Eli Lilly caps price of insulin


(Opinion) Eli Lilly’s insulin price cap is a small step on a long trail.  

To preface this, I am a type 1 diabetic, so this information is especially impactful to me. 

Indianapolis based drug manufacturer Eli Lilly capped their price of a batch of insulin at just $35 on March 1 of 2023.  

This is a good thing; it is going to bring financial relief to millions of people across the U.S. But is it enough? I would argue no, it isn’t.  

Let’s take it back to high school economics class for a second. Insulin is a drug that diabetic people will die without. This makes it an “inelastic good.” 

Inelastic goods, necessities like food and water, are typically protected by government regulations to prevent unfair pricing by private companies. 

Okay, so Eli Lilly made their inelastic good more affordable, good enough, right? No, it’s not.  

Firstly, this price cap only covers people who have insurance that goes through pharmacies that use Eli Lilly-manufactured insulin, so the price does not apply to people who can’t afford insurance. 

Secondly, there is a fair amount of people that would be significantly impacted by paying $35 per batch of insulin. It is not as if this is a month’s supply for everyone, insulin needs vary by person, and needing to spend $35 on insulin could mean skipping meals for that day, which is especially dangerous for diabetics. 

Thirdly, and what may be the most important, this is not a price change that was impacted by any sort of law being put into place.  

Eli Lilly is just one of several U.S. companies that produces insulin for people. This means that it is a business above all else.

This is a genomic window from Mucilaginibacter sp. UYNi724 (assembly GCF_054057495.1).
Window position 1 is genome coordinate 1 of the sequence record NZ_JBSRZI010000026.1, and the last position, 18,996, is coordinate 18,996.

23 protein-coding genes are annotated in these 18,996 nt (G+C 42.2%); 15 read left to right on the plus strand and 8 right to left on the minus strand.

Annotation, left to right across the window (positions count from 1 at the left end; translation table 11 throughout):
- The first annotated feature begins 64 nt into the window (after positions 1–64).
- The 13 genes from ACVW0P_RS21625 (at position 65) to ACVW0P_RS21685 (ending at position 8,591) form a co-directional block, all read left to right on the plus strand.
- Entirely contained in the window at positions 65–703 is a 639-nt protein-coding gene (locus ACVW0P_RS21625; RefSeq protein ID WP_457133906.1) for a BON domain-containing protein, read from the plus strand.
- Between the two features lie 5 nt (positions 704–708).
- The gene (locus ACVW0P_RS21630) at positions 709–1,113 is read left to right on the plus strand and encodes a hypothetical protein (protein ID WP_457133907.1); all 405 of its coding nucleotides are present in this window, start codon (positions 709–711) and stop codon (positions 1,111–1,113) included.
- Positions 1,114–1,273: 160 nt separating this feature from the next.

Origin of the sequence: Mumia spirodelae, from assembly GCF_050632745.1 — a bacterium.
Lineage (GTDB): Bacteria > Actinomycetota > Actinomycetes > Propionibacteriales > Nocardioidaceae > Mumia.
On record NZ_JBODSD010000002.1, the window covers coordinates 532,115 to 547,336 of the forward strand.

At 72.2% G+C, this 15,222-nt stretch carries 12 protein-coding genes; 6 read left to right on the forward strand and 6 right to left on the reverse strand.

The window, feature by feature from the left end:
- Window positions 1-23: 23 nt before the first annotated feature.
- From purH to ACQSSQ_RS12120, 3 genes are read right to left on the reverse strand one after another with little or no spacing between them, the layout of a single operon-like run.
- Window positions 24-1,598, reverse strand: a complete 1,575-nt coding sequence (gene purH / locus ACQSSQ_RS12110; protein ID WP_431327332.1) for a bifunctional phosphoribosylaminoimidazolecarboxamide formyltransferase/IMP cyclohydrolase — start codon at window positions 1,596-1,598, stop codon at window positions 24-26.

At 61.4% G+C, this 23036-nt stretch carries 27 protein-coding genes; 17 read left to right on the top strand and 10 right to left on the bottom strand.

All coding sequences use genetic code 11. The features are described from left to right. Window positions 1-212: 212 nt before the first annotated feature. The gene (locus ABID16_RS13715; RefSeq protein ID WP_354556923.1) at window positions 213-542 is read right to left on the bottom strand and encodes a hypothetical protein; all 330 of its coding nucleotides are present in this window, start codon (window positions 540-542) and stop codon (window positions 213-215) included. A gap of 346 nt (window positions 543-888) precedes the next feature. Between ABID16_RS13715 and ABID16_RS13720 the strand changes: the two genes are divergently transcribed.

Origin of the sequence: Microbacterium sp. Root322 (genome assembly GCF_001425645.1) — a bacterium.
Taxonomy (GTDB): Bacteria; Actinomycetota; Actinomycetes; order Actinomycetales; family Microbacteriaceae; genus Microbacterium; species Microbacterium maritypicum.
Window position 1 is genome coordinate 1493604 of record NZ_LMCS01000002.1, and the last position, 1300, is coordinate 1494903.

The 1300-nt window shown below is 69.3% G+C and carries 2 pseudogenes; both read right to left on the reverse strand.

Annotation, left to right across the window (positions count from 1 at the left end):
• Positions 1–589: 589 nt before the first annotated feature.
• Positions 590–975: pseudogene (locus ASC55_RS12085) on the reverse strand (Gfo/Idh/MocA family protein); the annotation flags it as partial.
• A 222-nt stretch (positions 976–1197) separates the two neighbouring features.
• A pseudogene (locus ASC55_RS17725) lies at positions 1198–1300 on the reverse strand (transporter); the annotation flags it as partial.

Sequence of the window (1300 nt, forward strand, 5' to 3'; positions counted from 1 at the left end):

The reason that we got into the insulin pricing crisis in the first place was the 1980’s deregulation of the medical industry that allowed companies to compete with each other for prices. 

The issue with this is that insulin is not the same thing as something like food. If McDonald’s started charging $50 for fries, people would just start going to any of the other dozens of other restaurants that have fries.  

There are only a few companies in the U.S. that produce insulin and they hold a monopoly on the drug. There is no generic version available.  

This basically means that every company just artificially raised prices on insulin for larger profit margins, and no one could do anything about it.  

All of this is to say that Eli Lilly could reverse this decision at any time, and it would be entirely legal and permitted.  

Though a rug pull like that would be a PR nightmare, it is not as if these companies were especially respected prior to this decision. They would make it out okay if they deemed this to a bad business decision.  

While this price cap is a step in the right direction, it is just that, a step. There is a very long road ahead if all diabetics hope to get affordable insulin.  

However, this is the first significant change in the price of the drug since deregulation happened in the 80s. I believe this is a good sign, and hopefully, more companies will jump on board with this easing of drug prices.